Peter Cushing, Christopher Lee, and a Skull. The appropriately named The Skull might be a little baggy at each end but there’s a stretch in the middle where it’s one of the most brilliant things I’ve ever seen. Apparently the delirious atmosphere is partly accidental – the script was only 40 pages and required heavy visual padding. This explains the poor pacing at times, but it’s ultimately what makes the film great. Long, wordless passages and diversions into dream logic makes it genuinely unsettling, but also gleefully camp.
To begin with it’s British horror as usual, aristocrats and books, the pleasant but foreboding atmosphere of M.R. James. In this case, the object that the characters all want to simultaneously get hold of and get rid of is the possessed Skull of the Marquis De Sade. Yes, that’s actually the plot. The Skull exerts a great power, leaving a shell-shocked Christopher Lee shouting unheeded warnings at the all too curious Cushing over billiards. A sharp change in tone turns the film into a breathtaking Kafkaesque nightmare – a term that’s frequently misused but trust me, there really is no better word for what we see. Director Freddie Francis surely took heavy influence from Welles’ The Trial just a few years earlier, and added colour.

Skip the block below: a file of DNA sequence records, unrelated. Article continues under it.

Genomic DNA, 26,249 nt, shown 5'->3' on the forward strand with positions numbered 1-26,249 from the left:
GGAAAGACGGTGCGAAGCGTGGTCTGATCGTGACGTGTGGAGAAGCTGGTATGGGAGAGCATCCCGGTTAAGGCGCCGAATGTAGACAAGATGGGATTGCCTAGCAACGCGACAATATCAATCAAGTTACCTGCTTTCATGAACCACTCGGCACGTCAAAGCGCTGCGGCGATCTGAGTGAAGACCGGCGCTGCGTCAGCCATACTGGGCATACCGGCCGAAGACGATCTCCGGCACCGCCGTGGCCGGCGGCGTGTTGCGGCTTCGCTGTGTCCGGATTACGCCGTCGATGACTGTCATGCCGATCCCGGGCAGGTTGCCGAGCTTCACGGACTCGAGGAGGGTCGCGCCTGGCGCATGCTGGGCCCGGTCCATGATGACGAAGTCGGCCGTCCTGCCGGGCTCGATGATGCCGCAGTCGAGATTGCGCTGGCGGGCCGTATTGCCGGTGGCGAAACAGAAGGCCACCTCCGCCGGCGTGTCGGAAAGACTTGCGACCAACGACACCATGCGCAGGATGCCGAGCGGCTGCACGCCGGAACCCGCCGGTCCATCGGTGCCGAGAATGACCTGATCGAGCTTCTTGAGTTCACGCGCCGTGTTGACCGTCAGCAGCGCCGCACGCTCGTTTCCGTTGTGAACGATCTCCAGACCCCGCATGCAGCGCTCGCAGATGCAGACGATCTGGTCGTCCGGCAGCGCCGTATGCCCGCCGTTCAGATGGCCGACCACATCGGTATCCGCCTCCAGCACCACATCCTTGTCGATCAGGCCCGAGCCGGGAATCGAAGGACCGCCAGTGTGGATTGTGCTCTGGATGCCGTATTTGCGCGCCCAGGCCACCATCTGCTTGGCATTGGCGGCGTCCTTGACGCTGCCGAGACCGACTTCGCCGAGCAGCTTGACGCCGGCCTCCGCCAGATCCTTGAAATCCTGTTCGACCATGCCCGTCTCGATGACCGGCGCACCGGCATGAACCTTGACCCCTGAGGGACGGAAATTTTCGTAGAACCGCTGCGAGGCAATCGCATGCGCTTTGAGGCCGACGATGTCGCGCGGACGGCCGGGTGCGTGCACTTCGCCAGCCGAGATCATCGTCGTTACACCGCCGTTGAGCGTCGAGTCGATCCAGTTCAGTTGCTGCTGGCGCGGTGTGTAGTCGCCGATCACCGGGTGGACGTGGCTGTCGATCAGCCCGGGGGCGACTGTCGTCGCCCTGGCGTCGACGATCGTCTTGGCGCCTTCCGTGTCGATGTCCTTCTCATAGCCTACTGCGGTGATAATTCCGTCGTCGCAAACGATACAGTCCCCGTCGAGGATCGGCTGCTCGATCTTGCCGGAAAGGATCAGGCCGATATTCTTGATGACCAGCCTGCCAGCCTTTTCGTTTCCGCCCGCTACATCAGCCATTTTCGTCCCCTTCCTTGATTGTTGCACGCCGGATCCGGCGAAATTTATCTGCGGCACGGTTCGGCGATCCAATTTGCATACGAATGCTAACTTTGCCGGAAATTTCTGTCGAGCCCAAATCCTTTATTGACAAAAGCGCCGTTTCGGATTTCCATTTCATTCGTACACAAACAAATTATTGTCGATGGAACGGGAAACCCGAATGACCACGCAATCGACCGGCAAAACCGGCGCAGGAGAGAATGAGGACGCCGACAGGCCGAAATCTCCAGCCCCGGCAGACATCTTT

It’s not just a theatrical use of colour (and everything else) that foreshadows the Italian Giallo genre. The Skull is full of Dario Argento’s fetishises in particular. There’s a fall from the top floor of an apartment building into a geographically confusing stained-glass ceiling that couldn’t be more Argento if it tried, a full decade before he was making films.
The artificiality, the wild tonal shifts, the awkward repetition to fill time, all just add to the nightmarish tone. That’s not to say it’s a particularly scary film. The horror aspects are quite ridiculous, relying mainly on drawn out shots of a skull sitting on a table or floating through the air. But that’s what makes it so much fun. For me, it perfectly captures the spirit of Halloween: Having fun with things that otherwise frighten us.